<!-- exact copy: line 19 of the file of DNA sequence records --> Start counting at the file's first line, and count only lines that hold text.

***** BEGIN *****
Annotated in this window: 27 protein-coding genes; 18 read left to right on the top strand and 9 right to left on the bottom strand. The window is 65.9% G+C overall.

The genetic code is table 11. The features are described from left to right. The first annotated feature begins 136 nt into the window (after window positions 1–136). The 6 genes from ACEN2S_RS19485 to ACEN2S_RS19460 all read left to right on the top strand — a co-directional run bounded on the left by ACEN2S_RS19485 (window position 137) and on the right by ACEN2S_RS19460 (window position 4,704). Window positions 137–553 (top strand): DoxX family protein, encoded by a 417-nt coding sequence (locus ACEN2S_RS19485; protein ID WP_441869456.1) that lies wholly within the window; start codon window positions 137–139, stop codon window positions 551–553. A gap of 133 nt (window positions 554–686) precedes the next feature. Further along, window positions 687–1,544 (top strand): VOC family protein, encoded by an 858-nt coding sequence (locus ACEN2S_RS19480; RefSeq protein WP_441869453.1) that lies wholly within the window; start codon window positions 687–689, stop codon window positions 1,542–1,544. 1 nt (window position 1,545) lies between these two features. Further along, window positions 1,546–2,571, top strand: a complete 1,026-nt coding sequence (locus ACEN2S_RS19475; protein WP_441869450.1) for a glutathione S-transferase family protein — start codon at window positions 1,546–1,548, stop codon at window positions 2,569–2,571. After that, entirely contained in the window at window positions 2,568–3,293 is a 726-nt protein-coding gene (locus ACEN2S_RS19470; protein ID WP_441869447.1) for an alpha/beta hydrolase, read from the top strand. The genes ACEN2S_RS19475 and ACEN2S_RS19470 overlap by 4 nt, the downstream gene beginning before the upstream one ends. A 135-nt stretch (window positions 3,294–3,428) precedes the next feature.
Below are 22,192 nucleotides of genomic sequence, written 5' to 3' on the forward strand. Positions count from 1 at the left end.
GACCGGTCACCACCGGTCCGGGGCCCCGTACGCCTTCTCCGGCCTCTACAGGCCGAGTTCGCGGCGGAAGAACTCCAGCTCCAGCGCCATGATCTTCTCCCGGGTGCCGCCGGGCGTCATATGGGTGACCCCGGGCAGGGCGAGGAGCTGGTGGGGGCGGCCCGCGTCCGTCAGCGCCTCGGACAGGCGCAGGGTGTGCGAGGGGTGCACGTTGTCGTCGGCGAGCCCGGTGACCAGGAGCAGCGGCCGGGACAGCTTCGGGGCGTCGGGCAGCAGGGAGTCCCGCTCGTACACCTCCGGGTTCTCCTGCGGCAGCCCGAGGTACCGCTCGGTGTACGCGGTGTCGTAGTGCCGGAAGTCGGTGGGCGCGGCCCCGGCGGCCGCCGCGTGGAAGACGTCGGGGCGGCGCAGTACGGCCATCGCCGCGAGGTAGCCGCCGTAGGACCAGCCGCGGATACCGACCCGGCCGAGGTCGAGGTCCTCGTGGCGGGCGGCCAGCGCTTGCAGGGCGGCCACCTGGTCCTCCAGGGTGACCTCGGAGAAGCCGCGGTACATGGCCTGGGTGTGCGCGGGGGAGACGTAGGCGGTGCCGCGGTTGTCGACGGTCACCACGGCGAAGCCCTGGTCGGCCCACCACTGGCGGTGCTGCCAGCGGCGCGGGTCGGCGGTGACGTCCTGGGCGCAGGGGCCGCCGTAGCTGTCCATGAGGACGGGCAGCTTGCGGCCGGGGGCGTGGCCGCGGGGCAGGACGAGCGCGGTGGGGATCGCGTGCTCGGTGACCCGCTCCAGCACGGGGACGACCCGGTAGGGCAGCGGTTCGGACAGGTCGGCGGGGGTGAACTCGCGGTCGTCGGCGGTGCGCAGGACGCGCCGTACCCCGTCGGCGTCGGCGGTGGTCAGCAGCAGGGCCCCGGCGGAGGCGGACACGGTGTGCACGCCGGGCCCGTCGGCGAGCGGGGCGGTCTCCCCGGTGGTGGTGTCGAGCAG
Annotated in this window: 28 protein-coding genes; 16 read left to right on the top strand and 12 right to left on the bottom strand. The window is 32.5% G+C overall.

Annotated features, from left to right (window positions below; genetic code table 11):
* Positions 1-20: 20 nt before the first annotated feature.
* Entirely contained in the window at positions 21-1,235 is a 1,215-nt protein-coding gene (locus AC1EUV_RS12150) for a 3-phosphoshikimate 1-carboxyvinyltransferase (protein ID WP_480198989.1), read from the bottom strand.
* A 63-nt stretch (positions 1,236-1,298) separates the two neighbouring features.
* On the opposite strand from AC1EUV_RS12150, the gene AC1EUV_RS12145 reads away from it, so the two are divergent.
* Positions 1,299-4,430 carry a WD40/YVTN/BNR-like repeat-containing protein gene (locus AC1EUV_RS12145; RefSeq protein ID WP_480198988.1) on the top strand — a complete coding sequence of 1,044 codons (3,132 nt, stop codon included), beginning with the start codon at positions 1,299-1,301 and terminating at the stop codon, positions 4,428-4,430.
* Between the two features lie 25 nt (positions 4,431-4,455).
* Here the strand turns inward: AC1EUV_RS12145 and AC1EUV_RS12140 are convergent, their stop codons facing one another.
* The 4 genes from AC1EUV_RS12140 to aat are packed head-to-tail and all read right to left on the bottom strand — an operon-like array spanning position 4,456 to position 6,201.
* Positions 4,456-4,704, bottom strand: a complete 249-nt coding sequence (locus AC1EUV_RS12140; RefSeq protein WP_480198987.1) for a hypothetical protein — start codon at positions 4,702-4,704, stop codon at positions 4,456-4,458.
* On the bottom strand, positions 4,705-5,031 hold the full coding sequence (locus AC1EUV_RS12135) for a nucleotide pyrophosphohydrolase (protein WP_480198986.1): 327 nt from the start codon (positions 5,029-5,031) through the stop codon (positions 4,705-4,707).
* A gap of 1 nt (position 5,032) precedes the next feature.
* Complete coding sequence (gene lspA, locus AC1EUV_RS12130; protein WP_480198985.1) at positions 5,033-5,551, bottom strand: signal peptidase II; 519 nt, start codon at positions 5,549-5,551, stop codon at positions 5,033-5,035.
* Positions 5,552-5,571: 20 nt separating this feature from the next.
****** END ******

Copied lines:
* Positions 5,552-5,571: 20 nt separating this feature from the next.